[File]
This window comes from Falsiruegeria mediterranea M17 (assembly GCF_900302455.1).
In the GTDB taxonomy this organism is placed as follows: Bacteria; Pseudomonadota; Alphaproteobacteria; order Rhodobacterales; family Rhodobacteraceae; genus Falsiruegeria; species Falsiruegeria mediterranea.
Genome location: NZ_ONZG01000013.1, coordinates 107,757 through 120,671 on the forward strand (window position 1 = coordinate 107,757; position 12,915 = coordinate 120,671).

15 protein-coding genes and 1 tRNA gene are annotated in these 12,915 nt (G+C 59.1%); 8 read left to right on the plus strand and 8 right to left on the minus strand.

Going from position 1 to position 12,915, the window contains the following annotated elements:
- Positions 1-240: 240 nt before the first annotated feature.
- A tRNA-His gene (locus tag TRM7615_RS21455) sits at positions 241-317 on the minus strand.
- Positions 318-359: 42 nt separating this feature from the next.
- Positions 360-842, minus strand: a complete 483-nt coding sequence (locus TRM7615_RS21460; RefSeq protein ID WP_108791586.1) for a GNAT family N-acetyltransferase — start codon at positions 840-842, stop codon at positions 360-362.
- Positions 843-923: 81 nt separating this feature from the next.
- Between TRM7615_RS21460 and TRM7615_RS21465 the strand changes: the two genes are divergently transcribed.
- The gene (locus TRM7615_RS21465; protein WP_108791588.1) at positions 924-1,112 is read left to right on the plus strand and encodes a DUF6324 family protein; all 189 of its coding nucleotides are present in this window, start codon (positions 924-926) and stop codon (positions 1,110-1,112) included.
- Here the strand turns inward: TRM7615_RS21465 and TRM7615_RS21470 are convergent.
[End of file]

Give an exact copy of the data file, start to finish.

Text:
This window comes from Falsiruegeria mediterranea M17 (assembly GCF_900302455.1).
In the GTDB taxonomy this organism is placed as follows: Bacteria; Pseudomonadota; Alphaproteobacteria; order Rhodobacterales; family Rhodobacteraceae; genus Falsiruegeria; species Falsiruegeria mediterranea.
Genome location: NZ_ONZG01000013.1, coordinates 107,757 through 120,671 on the forward strand (window position 1 = coordinate 107,757; position 12,915 = coordinate 120,671).

15 protein-coding genes and 1 tRNA gene are annotated in these 12,915 nt (G+C 59.1%); 8 read left to right on the plus strand and 8 right to left on the minus strand.

Going from position 1 to position 12,915, the window contains the following annotated elements:
- Positions 1-240: 240 nt before the first annotated feature.
- A tRNA-His gene (locus tag TRM7615_RS21455) sits at positions 241-317 on the minus strand.
- Positions 318-359: 42 nt separating this feature from the next.
- Positions 360-842, minus strand: a complete 483-nt coding sequence (locus TRM7615_RS21460; RefSeq protein ID WP_108791586.1) for a GNAT family N-acetyltransferase — start codon at positions 840-842, stop codon at positions 360-362.
- Positions 843-923: 81 nt separating this feature from the next.
- Between TRM7615_RS21460 and TRM7615_RS21465 the strand changes: the two genes are divergently transcribed.
- The gene (locus TRM7615_RS21465; protein WP_108791588.1) at positions 924-1,112 is read left to right on the plus strand and encodes a DUF6324 family protein; all 189 of its coding nucleotides are present in this window, start codon (positions 924-926) and stop codon (positions 1,110-1,112) included.
- Here the strand turns inward: TRM7615_RS21465 and TRM7615_RS21470 are convergent.